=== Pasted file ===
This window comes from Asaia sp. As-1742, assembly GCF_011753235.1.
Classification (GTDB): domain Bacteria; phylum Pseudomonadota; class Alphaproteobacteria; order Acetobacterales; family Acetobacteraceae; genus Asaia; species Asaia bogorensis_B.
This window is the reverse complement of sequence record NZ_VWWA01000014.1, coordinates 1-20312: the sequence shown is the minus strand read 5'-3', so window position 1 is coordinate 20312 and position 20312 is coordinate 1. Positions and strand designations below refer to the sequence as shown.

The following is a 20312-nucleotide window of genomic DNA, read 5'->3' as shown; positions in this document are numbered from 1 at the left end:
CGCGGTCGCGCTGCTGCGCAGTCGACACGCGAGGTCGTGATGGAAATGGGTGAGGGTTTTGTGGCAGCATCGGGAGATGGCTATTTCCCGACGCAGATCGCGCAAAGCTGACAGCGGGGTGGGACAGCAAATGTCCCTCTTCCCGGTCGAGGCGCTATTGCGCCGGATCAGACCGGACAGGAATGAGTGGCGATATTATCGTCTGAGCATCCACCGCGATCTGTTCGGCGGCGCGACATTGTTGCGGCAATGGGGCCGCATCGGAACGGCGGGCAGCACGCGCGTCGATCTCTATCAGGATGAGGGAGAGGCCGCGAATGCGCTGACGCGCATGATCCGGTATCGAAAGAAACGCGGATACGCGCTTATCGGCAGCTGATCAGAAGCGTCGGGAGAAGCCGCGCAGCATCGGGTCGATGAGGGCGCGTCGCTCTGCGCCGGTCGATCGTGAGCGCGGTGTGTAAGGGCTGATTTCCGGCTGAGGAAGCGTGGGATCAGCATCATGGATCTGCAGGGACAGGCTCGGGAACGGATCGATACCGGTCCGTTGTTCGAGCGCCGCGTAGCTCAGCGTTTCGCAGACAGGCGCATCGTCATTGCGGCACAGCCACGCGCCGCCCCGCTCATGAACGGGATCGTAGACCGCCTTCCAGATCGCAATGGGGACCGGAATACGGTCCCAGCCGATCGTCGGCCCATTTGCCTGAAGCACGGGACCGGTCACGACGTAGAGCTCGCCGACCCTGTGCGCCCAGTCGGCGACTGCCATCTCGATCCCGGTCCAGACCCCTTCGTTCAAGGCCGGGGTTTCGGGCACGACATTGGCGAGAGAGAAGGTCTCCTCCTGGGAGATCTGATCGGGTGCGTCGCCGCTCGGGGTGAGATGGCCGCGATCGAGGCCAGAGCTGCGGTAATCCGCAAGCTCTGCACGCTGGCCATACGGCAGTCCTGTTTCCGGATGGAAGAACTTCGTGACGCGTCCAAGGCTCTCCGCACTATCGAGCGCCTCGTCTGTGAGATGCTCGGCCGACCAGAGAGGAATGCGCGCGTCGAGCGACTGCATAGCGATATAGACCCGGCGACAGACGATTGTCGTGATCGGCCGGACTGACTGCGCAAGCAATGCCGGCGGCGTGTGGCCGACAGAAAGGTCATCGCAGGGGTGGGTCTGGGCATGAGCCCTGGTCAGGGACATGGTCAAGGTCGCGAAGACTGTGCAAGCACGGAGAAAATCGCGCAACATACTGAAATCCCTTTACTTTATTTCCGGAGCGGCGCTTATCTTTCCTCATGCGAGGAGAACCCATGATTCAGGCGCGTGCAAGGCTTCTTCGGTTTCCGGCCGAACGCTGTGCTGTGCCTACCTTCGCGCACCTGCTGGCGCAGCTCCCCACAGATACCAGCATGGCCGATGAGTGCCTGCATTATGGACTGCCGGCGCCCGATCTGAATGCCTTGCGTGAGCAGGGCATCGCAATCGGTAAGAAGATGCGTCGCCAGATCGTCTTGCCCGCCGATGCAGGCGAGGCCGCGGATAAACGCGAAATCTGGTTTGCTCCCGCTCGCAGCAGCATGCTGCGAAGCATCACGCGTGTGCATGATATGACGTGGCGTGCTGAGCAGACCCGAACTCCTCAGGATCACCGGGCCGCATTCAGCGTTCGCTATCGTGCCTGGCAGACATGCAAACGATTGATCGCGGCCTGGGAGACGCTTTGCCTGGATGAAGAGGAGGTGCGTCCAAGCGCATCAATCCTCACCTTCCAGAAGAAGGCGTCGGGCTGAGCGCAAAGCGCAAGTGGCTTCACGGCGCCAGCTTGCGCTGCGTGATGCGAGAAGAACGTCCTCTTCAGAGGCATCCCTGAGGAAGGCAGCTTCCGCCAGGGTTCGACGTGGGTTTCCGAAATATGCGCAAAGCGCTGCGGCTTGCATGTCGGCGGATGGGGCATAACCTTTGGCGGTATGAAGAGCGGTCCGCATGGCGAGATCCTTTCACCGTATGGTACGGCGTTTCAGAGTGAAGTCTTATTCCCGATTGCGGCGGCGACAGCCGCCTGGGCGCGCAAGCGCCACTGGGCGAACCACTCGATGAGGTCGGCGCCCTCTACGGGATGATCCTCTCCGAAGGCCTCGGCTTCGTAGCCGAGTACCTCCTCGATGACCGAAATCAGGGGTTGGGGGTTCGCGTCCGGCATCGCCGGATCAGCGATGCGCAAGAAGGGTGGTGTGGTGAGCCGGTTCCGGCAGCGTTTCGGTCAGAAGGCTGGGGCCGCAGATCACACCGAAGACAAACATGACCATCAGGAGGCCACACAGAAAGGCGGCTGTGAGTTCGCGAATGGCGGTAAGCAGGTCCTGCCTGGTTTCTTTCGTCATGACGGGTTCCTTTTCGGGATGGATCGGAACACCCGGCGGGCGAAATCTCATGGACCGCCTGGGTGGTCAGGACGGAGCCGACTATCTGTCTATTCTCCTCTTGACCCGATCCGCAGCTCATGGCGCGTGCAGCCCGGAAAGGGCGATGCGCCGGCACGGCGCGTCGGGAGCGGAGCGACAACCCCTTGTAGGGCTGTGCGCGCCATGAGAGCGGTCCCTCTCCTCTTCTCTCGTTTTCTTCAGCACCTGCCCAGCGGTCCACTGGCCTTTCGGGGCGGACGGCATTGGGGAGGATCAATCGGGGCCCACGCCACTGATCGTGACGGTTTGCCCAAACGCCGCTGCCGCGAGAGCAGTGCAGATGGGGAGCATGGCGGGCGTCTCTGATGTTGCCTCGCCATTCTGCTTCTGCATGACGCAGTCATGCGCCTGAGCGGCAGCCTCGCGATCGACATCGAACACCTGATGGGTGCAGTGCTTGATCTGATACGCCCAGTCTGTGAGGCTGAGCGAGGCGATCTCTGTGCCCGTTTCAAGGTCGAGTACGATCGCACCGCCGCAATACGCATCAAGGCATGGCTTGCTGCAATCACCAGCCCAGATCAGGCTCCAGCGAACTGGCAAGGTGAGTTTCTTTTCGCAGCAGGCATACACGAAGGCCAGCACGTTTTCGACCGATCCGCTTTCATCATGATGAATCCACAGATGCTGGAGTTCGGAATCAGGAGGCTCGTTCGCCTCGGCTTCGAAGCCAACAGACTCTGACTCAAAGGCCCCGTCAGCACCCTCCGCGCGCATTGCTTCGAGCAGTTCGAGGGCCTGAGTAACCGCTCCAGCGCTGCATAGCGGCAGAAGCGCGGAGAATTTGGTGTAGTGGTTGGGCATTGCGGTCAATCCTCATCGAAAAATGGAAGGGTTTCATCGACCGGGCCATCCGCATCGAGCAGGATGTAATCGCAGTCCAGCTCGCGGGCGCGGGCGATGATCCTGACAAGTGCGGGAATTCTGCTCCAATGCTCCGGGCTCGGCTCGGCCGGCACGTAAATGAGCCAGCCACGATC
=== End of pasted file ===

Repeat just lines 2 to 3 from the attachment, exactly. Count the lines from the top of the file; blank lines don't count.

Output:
Classification (GTDB): domain Bacteria; phylum Pseudomonadota; class Alphaproteobacteria; order Acetobacterales; family Acetobacteraceae; genus Asaia; species Asaia bogorensis_B.
This window is the reverse complement of sequence record NZ_VWWA01000014.1, coordinates 1-20312: the sequence shown is the minus strand read 5'-3', so window position 1 is coordinate 20312 and position 20312 is coordinate 1. Positions and strand designations below refer to the sequence as shown.